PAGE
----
“Comets are long-haired stars with flames, appearing suddenly, and presaging a change in sovereignty, or plague, or war, or winds or floods.”
Northumberland Bede, De Natura Rerum c. 725AD

Ancient Beliefs

The word comet comes from the Greek word kometes which means ‘long hair’.  Our ancestors thought comets were stars with hair trailing behind them.

In ancient times, people thought comets were ‘power rays’ of supernatural beings.  They also thought that comets contained fire because they were so bright in the sky.

Some people believed comets brought curses with them.  They believed that comets caused cattle to give birth to dead calves, princes to die,  natural disasters to occur, and disease and pestilence to spread across the land.  Emperor Nero of Rome had all possible successors to his throne executed in order to save him from the ‘curse of the comet’.

Not all people believed comets were bad omens; some believed they brought good fortune.  Others believed that they carried angels through the heavens.

Not so ancient beliefs …

In 1909 and 1910, the appearance of Halley’s Comet in the skies caused panic in cities around the world. Pedlars did a lot of  business selling ‘anti-comet sickness pills’ and umbrellas to protect people from the effects of the comet.

In March 1997, the members of a cult called ‘Heaven’s Gate’ committed suicide by drinking a cocktail of poisons.  They believed that the coming of comet Hale-Bopp was a sign that it was time for them to shed their Earthly bodies so that their spirits would take flight behind the comet and so be taken to a higher plane of existence.

More about Comet Hysteria can be found here.

Halley’s Comet

The Chinese recorded sightings of Halley’s Comet as far back as 240BC.

The famous Bayeux Tapestry shows Halley’s comet shining brightly in the sky before the Battle of Hastings in 1066.  Some people believed that the comet meant that King Harold of England would lose his throne to Duke William of Normandy in this battle, and he did!

Edmund Halley studied comets and developed a theory that the comets sighted in 1531, 1607 and 1682 were actually the same comet.  He successfully predicted the return of this comet in 1758, but sadly died 16 years before his prediction was proved correct.  Halley’s Comet is next due to return in 2061.

Other Cometary Scientists

In 1577, Tycho Brahe showed that comets travelled far beyond the Moon; prior to this, people believed comets travelled in the Earth’s atmosphere.

Sir Isaac Newton (1642 – 1727) discovered that comets travel in elliptical orbits around the Sun.  He also believed comets were members of the Solar System, like the planets, and that comets could return again and again – he was right!  Comets that are seen quite often, every 100 years or so, come from the Kuiper Belt.  Comets that we only see every few thousand years come from the Oort Cloud.

Meteor Showers

Comets leave a trail of debris behind them as they orbit the Sun.  If this trail crosses the Earth’s orbit, then at that point every year for a long time there will be a meteor shower.

The Perseid meteor shower occurs every year between the 9th and 13th of August as the Earth passes through the debris of the Swift-Tuttle comet.  The Orionid meteor shower occurs in October when the Earth passes through debris left by Halley’s Comet.  The Leonids, around 18th November, result from debris from comet Tempel-Tuttle which visits the inner Solar System every 33 years.


On July 23, 1995, an unusually large and bright comet was seen outside of Jupiter’s orbit by Alan Hale of New Mexico and Thomas Bopp of Arizona. Careful analysis of Hubble Space Telescope images suggested that its intense brightness was due to its exceptionally large size. While the nuclei of most comets are about 1.6 to 3.2 km (1 to 2 miles) across, Hale-Bopp’s was estimated to be 40 km (25 miles) across. It was visible even through bright city skies, and may have been the most viewed comet in recorded history. Comet Hale-Bopp holds the record for the longest period of naked-eye visibility: an astonishing 19 months. It will not appear again for another 2,400 years.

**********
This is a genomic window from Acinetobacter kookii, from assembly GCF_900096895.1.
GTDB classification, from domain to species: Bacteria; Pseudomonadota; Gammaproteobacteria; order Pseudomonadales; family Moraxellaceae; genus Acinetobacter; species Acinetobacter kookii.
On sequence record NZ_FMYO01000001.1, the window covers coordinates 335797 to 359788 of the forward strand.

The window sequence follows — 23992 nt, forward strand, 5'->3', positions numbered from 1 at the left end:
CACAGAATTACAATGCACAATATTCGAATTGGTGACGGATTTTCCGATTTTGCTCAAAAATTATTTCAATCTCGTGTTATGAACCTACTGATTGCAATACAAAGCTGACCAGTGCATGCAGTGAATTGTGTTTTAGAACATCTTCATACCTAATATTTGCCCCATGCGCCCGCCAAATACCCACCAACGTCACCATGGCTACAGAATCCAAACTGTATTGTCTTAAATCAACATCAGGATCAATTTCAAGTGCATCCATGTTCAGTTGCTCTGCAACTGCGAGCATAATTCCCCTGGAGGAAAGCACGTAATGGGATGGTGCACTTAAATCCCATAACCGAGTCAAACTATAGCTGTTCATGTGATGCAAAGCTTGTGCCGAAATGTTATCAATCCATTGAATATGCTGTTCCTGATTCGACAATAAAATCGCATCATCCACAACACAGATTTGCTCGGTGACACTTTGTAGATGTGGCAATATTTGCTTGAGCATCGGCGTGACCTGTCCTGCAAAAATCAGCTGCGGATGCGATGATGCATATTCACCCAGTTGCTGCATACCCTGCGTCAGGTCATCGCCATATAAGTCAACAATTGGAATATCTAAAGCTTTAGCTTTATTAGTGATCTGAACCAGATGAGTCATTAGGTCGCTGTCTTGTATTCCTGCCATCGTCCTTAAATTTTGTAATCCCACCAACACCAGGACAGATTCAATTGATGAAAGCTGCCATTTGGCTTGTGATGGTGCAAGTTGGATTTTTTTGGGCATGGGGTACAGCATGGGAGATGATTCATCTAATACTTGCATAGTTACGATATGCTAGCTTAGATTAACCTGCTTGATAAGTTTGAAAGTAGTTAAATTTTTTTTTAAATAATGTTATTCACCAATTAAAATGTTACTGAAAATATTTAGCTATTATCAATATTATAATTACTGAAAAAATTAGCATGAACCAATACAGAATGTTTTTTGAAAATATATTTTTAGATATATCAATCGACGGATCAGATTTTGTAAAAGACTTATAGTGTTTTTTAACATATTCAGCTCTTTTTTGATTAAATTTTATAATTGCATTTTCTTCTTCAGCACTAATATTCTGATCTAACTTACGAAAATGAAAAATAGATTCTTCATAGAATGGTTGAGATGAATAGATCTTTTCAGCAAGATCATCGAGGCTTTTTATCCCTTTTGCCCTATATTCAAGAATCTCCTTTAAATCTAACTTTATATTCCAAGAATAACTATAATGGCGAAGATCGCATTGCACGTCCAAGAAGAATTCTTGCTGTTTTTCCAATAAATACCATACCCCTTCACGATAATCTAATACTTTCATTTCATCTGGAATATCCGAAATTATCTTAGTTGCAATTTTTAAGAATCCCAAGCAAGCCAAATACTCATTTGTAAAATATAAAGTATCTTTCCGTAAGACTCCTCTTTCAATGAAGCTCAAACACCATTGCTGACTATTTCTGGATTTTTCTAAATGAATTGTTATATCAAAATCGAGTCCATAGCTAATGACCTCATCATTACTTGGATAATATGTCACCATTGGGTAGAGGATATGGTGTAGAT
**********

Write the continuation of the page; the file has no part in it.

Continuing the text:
This comet was first seen in July 1862 by American astronomers Lewis Swift and Horace Tuttle. As Comet Swift-Tuttle moves closer to the Sun every 120 years, it leaves behind a trail of dust debris that provides the ingredients for a spectacular fireworks display seen in July and August. As Earth passes through the remnants of this dust tail, we can see on a clear night the Perseid meteor shower. Comet Swift-Tuttle is noted as the comet some scientists predicted could one day collide with Earth because the two orbits closely intercept each other. The latest calculations show that it will pass a comfortable 24 million km (15 million miles) from Earth on its next trip to the inner Solar System.


On January 30, 1996, Yuji Hyakutake (pronounced “hyah-koo-tah-kay”), an amateur astronomer from southern Japan, discovered a new comet using a pair of binoculars. In the spring of that year, this small, bright comet with a nucleus of 1.6 to 3.2 km (1 to 2 miles) made a close flyby of Earth — sporting one of the longest tails ever observed. The Hubble Space Telescope studied the nucleus of this comet in great detail. This is not Comet Hyakutake’s first visit to the inner Solar System. Astronomers have calculated its orbit and believe it was here about 8,000 years ago. Its orbit will not bring it near the Sun again for about 14,000 years.

Some interesting websites about comets and myth.

Comet Mythology from

Comets, Meteors & Myth: New Evidence for Toppled Civilizations and Biblical TalesThis is an interesting article from

Harvest Moon

The Harvest Moon is the Full Moon closest, either before or after, the Autumnal Equinox.  This year, there is a Full Moon on the day of the Equinox, 23rd September 2010.